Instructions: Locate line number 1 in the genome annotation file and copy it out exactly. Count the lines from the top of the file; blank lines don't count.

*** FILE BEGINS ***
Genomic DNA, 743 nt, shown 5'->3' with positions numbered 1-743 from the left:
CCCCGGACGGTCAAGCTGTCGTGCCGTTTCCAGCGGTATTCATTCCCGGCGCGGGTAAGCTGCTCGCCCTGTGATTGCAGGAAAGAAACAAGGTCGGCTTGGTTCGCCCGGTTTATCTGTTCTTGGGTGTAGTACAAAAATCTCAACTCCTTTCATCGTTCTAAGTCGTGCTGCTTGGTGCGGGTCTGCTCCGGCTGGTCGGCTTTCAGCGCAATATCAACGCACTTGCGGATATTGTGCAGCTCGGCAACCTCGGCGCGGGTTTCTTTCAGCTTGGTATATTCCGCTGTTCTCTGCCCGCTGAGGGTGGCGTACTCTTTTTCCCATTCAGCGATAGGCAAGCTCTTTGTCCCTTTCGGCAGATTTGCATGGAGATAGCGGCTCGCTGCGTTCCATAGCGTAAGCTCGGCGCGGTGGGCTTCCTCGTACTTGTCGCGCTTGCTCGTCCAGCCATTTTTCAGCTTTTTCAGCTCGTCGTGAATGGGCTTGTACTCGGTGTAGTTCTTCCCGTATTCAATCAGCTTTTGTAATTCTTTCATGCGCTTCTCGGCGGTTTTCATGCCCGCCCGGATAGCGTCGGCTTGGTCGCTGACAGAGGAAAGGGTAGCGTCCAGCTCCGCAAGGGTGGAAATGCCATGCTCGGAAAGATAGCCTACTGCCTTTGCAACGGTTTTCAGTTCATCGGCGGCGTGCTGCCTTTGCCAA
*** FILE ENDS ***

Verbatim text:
Genomic DNA, 743 nt, shown 5'->3' with positions numbered 1-743 from the left: